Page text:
House for Rabbits! If you are looking to buy rabbit hutches or cages, then this article is for you. We will go over the benefits of rabbit hutches and rabbit cages, what to consider when shopping for rabbit hutches & rabbit cages, and the best options on the market!
Top Rabbit Hutches & Cages
These are the best rabbit hutches and rabbit cages for indoor and outdoor use:
- Best Indoor Rabbit Cage – MidWest Wabbitat Deluxe Rabbit Home Kit
- Best Outdoor Rabbit Cage – Trixie Natura Outdoor Rabbit Cage
- Best Cheap Rabbit Cage – Midwest Wabbitat Folding Rabbit Cage
- Best Waterproof Rabbit Hutch – Good Life Two Floors Rabbit Hutch
- Best Indoor Rabbit Hutch – Aivituvin Indoor Rabbit Hutch
- Best Outdoor Rabbit Hutch – Trixie Small Animal With Outdoor Run
Best Indoor Rabbit Cage – MidWest Wabbitat Deluxe Rabbit Home Kit
MidWest Wabbitat Deluxe Rabbit Home Kit is the indoor rabbit cage that provides your pet with an elevated eating platform, a private space, and it’s easy to assemble.
You will also get a hay feeder, water bottle, and feeding bowl with this rabbit kit. The only drawback we found is that it is relatively small and won’t be suitable for larger rabbits.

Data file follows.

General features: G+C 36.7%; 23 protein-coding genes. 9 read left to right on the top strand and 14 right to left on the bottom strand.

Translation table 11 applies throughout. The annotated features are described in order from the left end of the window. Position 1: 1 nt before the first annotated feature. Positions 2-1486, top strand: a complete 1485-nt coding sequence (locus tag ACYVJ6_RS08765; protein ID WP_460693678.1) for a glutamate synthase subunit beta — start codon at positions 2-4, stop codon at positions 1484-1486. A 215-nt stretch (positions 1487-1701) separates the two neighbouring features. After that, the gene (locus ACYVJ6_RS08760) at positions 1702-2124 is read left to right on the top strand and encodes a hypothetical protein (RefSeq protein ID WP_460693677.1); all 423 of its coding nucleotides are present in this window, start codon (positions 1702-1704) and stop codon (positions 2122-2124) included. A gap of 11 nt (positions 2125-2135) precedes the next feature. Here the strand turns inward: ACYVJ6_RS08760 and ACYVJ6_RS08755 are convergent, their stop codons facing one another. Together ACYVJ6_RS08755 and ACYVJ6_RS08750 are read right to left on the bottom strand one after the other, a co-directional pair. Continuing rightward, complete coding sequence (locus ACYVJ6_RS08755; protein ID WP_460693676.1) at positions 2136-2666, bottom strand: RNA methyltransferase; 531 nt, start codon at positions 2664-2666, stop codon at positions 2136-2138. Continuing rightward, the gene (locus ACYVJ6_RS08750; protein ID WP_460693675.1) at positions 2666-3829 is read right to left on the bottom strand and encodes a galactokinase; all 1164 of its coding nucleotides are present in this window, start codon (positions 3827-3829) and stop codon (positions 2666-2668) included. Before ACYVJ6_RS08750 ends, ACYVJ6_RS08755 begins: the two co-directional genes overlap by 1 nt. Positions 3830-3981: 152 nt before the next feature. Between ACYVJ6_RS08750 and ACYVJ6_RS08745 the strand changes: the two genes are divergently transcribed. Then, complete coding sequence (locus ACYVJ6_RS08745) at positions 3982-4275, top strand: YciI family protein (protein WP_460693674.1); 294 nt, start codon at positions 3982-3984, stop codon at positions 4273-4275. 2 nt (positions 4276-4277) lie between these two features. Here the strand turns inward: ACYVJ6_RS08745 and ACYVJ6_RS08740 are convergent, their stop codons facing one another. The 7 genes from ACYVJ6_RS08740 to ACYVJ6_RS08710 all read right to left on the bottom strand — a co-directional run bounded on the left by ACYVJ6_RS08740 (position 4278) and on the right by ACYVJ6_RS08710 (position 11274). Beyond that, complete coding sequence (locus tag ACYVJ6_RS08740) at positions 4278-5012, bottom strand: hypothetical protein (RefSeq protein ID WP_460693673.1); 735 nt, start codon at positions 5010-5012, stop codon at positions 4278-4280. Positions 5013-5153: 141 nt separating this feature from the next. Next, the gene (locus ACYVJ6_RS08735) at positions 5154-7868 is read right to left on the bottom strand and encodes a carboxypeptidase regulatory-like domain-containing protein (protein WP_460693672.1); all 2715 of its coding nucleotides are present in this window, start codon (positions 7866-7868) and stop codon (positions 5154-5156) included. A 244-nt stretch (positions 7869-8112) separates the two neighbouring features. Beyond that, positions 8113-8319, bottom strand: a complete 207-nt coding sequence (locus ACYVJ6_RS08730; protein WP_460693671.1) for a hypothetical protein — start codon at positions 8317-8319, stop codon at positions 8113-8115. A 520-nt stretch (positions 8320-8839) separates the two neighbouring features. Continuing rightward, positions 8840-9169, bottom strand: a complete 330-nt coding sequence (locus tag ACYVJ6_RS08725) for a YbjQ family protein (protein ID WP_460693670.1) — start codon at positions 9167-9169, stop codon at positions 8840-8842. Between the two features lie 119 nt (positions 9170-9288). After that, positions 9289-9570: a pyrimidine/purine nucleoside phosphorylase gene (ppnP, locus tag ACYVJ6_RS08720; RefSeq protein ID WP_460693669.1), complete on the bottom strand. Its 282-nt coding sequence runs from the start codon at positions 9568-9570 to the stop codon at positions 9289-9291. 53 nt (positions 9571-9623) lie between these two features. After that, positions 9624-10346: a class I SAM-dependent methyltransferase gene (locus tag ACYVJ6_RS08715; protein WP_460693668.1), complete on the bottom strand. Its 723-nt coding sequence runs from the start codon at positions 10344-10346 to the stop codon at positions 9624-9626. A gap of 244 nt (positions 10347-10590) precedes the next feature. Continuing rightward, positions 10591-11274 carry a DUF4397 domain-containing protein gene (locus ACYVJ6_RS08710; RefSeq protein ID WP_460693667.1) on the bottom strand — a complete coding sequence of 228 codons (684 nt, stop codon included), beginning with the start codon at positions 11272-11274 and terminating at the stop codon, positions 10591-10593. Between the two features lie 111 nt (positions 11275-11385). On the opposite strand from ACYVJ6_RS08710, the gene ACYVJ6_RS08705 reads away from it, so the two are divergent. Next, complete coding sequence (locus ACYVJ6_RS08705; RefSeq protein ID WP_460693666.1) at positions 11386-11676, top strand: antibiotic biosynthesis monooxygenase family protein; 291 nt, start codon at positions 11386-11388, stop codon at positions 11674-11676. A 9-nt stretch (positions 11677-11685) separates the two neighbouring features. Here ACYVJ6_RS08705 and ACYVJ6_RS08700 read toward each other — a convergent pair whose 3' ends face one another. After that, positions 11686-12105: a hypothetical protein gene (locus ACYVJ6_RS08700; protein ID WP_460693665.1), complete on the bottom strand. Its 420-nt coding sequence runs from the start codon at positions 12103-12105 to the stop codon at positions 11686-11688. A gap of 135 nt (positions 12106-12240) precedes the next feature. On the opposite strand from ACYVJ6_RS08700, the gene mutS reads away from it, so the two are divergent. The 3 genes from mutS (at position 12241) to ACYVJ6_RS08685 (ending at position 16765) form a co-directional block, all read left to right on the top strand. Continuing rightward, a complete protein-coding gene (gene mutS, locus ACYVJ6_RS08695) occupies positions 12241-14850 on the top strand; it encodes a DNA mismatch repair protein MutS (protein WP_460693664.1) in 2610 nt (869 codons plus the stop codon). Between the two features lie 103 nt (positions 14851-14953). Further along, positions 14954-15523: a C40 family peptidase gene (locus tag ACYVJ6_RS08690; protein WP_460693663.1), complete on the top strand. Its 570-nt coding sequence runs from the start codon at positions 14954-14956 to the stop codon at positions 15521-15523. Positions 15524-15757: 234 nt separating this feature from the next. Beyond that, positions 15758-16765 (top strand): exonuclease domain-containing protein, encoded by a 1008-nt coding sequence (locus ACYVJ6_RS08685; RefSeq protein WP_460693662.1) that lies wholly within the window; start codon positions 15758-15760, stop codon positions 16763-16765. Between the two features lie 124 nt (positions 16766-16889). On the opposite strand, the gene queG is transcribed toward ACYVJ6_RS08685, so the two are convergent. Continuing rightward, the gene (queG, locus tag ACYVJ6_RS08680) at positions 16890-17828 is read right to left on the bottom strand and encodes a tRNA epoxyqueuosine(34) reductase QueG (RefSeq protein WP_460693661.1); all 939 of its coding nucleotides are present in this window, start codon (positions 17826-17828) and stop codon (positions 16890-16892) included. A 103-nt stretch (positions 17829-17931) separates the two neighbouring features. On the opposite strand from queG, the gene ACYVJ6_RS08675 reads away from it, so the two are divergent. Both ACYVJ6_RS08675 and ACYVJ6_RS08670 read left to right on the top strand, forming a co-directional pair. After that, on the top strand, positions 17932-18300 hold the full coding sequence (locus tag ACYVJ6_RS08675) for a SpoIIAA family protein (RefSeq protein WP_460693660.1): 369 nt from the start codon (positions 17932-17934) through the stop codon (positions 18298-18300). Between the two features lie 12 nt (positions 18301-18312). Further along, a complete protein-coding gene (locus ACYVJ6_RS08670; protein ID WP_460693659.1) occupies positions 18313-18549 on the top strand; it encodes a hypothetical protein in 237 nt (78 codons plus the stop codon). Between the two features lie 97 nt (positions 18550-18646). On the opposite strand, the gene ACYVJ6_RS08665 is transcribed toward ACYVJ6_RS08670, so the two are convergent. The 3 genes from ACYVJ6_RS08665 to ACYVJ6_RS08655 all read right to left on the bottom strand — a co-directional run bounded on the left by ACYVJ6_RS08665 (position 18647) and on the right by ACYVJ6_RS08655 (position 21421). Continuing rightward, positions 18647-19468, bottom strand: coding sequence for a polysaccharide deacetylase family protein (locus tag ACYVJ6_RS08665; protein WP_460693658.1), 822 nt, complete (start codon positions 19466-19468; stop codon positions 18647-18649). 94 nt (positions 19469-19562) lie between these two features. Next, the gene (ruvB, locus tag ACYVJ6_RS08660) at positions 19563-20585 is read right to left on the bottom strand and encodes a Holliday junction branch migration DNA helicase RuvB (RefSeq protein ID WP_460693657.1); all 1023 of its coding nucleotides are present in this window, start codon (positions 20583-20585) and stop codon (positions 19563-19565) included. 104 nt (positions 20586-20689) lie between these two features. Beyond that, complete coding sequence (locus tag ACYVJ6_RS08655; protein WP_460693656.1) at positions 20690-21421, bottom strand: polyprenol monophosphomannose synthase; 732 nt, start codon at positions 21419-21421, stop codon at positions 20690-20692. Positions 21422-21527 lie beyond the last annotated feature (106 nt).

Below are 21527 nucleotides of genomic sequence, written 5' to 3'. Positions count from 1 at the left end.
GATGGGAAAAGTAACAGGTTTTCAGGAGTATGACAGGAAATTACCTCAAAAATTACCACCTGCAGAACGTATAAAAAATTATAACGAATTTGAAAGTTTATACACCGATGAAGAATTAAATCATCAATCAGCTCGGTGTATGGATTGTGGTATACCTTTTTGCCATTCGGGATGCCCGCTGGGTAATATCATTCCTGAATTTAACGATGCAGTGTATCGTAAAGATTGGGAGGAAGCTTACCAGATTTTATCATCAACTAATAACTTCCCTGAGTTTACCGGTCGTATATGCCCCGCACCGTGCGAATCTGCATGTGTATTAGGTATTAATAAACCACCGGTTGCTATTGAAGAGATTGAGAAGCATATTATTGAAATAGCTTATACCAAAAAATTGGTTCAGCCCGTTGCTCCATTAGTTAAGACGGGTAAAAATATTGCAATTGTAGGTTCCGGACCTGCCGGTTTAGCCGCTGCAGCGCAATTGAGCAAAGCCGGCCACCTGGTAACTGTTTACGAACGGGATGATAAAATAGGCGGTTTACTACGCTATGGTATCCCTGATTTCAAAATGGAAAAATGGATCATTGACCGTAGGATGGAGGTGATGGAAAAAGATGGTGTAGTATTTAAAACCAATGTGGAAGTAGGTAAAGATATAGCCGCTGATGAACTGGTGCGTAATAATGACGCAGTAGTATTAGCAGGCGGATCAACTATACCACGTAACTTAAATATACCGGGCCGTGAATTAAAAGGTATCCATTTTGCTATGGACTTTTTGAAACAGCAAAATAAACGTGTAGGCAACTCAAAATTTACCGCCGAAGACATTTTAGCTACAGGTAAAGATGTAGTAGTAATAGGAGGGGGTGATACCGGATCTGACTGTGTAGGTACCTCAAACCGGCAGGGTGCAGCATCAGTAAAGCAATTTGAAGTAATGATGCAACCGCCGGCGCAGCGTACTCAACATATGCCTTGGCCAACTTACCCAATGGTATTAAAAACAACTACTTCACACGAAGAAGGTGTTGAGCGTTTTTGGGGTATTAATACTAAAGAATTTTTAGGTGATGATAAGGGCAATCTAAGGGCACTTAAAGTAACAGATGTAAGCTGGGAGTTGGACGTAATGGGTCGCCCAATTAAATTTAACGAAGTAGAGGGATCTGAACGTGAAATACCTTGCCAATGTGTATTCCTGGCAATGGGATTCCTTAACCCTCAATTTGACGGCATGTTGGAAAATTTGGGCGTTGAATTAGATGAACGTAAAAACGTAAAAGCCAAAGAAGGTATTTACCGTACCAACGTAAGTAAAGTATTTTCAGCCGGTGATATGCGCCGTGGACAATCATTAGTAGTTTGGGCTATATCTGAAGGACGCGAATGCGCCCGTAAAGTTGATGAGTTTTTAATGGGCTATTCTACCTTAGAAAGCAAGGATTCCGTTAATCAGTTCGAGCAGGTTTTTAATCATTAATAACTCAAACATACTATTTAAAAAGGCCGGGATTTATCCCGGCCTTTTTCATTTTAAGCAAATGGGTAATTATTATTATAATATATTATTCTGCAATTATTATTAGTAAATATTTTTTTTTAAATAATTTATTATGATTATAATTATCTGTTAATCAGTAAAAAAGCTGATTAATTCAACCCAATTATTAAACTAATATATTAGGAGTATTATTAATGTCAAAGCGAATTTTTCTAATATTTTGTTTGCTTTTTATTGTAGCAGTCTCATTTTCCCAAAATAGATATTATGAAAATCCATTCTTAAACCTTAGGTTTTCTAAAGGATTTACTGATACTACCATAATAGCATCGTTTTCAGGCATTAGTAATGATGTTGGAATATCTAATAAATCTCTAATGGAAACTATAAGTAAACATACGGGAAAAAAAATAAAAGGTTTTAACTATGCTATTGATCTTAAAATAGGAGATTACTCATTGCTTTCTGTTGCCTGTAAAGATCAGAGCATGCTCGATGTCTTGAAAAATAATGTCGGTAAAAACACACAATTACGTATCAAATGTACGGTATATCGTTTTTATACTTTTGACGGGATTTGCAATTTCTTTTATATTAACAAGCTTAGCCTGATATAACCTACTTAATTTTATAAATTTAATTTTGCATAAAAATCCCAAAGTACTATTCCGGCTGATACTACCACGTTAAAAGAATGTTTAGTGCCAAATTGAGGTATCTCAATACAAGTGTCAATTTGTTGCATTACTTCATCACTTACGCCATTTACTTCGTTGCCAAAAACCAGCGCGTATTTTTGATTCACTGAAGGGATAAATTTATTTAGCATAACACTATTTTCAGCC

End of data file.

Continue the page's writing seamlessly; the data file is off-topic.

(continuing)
Best Outdoor Rabbit Cage – Trixie Natura Outdoor Rabbit Cage
The outdoor rabbit cage from Trixie Natura provides a durable and easy-to-maintain home for your pet bunny. It has a double-layer construction, metal side latch, and hinged roof for easy access. There is plenty of room for rabbits to explore, sleep and play in their cage. It comes in various sizes so choose the one that suits your needs best.
Best Cheap Rabbit Cage – Midwest Wabbitat Folding Rabbit Cage
Midwest Wabbitat Folding Rabbit Cage is a cheap, sturdy, and lightweight rabbit cage. It’s easy to set up and easy to clean. However, although it has a reasonable price, it’s more suited as a rabbit carrier for transporting your bunnies.
Best Waterproof Rabbit Hutch – Good Life Two Floors Rabbit Hutch
This waterproof hutch is the perfect home for your pet rabbits. Your little bunnies will love having a cozy hiding space to hide in. This durable hutch can fit up to 3 small rabbits or two larger bunnies! The extra-large size means you won’t have to worry about overcrowding any time soon!
With removable plastic trays, cleaning up after your rabbit has never been easier – take out the tray and wash it off with soap and water. This weatherproof rabbit hutch is made from quality hardwood that won’t warp over time, so you’ll be able to enjoy this product for years of use without worrying about it falling apart.
What’s the catch? It’s pretty expensive and may not be the best option if you have a single rabbit to care for.
Best Indoor Rabbit Hutch – Aivituvin Indoor Rabbit Hutch
Best Outdoor Rabbit Hutch – Trixie Small Animal With Outdoor Run